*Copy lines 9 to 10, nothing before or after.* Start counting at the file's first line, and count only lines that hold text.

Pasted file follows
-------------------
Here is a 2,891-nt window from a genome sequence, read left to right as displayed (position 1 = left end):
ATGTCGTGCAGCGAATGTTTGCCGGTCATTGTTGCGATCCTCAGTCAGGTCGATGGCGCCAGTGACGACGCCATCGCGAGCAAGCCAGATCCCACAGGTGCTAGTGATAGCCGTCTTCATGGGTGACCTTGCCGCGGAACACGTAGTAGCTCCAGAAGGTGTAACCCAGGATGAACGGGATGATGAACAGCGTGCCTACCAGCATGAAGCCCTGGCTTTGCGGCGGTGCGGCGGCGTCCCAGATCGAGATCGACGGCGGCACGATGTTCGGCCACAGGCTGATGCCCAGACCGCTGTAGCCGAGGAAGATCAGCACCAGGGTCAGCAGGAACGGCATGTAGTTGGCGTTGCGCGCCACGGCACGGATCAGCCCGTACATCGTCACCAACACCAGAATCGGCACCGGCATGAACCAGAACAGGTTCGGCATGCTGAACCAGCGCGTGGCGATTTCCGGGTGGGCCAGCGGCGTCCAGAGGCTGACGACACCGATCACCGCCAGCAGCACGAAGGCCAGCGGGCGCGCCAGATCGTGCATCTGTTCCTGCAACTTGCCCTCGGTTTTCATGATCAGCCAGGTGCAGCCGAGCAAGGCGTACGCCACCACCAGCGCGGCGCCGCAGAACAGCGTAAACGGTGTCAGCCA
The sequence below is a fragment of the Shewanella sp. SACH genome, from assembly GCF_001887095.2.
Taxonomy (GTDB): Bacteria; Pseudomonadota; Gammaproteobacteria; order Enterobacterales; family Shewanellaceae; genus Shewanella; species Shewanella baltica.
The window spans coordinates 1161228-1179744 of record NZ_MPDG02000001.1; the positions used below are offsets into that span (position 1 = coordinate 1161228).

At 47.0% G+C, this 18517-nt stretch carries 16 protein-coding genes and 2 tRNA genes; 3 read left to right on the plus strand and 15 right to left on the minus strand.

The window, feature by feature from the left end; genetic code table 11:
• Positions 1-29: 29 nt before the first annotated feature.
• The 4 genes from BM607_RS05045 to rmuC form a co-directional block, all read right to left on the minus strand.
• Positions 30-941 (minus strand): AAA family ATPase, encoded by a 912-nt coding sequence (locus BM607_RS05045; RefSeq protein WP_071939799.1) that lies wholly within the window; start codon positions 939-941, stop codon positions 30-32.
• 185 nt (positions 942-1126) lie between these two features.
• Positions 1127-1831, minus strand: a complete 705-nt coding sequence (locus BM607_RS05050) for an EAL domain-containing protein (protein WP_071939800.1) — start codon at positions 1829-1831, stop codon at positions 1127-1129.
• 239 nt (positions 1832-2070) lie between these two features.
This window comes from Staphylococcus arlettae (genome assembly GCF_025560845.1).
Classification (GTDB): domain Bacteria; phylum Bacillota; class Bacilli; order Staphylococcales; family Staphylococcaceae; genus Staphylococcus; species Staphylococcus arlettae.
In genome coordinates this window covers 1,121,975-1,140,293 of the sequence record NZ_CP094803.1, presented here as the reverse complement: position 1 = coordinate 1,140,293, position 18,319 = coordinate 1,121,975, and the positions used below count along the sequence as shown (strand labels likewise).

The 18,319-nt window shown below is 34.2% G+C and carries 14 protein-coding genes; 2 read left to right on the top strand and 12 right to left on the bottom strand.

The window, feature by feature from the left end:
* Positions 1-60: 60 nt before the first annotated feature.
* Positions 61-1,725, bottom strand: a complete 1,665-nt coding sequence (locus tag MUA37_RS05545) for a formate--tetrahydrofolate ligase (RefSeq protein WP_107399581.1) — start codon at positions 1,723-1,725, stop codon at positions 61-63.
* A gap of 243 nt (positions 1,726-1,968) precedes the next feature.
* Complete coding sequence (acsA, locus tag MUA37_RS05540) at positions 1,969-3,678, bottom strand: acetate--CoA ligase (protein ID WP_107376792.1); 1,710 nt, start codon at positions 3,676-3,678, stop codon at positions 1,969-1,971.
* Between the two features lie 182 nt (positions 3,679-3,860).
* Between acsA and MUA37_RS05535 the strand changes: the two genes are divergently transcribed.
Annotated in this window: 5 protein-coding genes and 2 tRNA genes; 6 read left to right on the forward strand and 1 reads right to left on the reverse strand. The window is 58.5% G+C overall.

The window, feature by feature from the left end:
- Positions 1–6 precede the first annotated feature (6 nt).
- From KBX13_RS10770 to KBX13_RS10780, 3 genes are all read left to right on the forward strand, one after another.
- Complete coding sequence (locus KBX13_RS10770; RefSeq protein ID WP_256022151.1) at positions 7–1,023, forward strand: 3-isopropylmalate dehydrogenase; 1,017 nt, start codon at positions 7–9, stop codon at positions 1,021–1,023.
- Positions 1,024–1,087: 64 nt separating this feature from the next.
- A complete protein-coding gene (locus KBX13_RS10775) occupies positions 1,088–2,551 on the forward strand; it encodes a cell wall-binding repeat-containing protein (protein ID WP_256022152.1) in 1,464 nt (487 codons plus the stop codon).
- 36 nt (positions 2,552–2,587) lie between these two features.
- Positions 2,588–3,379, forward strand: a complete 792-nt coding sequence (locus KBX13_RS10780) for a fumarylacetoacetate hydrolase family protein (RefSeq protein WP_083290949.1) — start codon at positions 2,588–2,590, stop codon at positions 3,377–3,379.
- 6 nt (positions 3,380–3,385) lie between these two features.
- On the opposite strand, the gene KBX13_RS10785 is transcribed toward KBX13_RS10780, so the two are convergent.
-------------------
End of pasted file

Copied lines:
• The 4 genes from BM607_RS05045 to rmuC form a co-directional block, all read right to left on the minus strand.
• Positions 30-941 (minus strand): AAA family ATPase, encoded by a 912-nt coding sequence (locus BM607_RS05045; RefSeq protein WP_071939799.1) that lies wholly within the window; start codon positions 939-941, stop codon positions 30-32.